Freshly baked bread is one of those things that many people think is really hard to do. Further to my previous post about Home made bread, there is another method of bread making that we relish … Rye starter sourdough!
If you want to go into the in’s and out’s of sourdough … look it up on the Internet. This post will be all about baking your bread once you have some starter. We sell a Rye starter at our Farm Gate in our DIY Sourdough kits.
Storing your starter.
Treat your starter like yoghurt. When you’re not using it, seal it and store it in the fridge. It keeps for several weeks in the fridge as the fermentation process slows down. If you do not intend to use your starter for more than a few weeks, you can also freeze it. To reactivate a frozen starter, simply defrost it naturally (no microwave, people) and then follow the next step: Activating your starter.
Activating your starter.
Consider your starter as a replacement for yeast. Like yoghurt, it contains bacteria which ferment and create bubbles, making your bread fluffy. So before making your bread, you need to “wake up” your starter. This process is called activating it. We usually activate our starter just before going to work, so when we get home up, it is ready to use!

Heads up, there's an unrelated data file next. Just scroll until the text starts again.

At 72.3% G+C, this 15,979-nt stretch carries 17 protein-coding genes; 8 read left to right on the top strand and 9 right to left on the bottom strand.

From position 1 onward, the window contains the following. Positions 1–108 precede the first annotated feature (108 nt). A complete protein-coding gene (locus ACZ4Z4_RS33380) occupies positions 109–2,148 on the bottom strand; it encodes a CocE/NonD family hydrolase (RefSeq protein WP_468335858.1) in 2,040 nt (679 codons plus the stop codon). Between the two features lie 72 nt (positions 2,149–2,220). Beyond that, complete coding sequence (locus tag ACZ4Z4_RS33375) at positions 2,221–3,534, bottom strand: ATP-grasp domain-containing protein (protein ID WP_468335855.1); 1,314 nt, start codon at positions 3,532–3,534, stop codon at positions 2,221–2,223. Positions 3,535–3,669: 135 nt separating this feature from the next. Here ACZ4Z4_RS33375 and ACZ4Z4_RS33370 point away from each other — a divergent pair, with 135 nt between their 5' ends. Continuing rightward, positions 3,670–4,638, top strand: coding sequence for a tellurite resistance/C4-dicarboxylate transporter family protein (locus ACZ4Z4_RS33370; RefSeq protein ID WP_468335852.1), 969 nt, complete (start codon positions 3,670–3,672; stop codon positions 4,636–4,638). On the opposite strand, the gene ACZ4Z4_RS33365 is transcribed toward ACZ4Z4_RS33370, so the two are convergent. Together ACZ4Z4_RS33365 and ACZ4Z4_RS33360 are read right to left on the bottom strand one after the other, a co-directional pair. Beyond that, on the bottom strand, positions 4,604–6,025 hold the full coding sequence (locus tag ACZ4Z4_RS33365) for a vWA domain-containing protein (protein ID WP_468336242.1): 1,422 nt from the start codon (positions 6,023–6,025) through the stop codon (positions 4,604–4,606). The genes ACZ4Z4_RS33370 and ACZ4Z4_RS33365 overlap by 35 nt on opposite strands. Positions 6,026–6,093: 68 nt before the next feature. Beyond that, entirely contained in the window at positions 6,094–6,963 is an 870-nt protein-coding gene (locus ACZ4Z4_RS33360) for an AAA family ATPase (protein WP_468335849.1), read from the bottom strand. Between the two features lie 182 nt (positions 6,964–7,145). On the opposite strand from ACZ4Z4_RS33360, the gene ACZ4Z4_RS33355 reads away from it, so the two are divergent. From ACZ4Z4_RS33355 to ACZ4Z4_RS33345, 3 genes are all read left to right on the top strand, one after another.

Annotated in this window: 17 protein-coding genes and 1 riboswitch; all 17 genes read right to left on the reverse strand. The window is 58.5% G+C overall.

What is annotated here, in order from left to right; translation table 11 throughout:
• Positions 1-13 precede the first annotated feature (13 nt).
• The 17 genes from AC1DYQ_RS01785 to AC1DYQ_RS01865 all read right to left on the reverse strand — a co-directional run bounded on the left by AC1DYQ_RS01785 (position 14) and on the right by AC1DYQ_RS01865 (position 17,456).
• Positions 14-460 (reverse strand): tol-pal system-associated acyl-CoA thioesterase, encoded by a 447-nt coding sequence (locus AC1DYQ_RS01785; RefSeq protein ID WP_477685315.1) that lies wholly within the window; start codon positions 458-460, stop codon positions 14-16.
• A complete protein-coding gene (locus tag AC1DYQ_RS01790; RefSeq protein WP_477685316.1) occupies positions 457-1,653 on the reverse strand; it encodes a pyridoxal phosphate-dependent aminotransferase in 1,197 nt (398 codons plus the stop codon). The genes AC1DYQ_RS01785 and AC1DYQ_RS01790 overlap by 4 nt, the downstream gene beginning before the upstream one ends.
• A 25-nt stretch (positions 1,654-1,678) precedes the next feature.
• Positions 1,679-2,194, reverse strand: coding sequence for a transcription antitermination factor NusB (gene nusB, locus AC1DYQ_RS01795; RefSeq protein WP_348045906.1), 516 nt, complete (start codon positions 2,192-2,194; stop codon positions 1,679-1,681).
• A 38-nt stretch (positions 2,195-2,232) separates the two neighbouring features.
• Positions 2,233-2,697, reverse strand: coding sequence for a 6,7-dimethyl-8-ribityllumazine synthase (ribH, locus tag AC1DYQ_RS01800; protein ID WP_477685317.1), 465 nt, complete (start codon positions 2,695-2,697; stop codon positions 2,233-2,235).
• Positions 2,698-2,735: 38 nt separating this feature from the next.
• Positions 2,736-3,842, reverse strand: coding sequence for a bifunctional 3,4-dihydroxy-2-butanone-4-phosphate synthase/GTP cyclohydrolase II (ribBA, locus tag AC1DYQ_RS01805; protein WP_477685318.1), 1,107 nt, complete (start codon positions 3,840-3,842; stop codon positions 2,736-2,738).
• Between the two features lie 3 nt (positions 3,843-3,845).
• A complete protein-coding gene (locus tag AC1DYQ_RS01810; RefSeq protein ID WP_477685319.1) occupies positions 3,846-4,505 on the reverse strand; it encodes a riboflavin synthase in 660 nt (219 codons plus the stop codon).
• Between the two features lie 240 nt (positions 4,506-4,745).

To make a small loaf of bread, you will only need about half a cup of starter. This is how you do it:
- Take your starter out of the fridge. If it is not in a container that is at least 500mL put it in one. Make sure it is not metallic.
- Add half a cup of room temperature water to your starter and mix it up. Tap water is OK for this but filtered is better as too much chlorine can kill off the bacteria in your starter.
- Add 4 heaped tablespoon of light rye flour to the mixture and stir it in. Don’t worry if there are some flour lumps, that is fine.
- Cover your starter with a loose lid and leave it on your kitchen bench. If the lid is sealed onto the container, as your starter starts to ferment, the gasses will build up and then pop the lid off. Old fashioned bowls with glass lids or small casserole dishes with lids are perfect for this. You can also recycle plastic 600mL cream bottles. They are perfect for storage in the fridge later too.
- Your starter will need to ferment for around 4 hours. If it is warm, it will need less time. Conversely, cold weather will mean that it takes longer. Your starter is ready when it is no longer reacting and there are plenty of bubbles on the surface. You can tell it has stopped reacting because the mixture will slowly start to “deflate” and leave a “tide mark” on the bowl it was fermented in.
This is what an active starter looks like when ready to use. Nice and bubbly and you can see that the starter has started to deflate since there is a sludgy tide mark halfway up the side of the bowl.
Making your dough.
You can substitute yeast for sourdough starter in any bread recipe you have. Just leave out the yeas, then when you measure the wet ingredients, substitute at least half a cup of starter for every 600 – 750 gram loaf (regular loaf tin).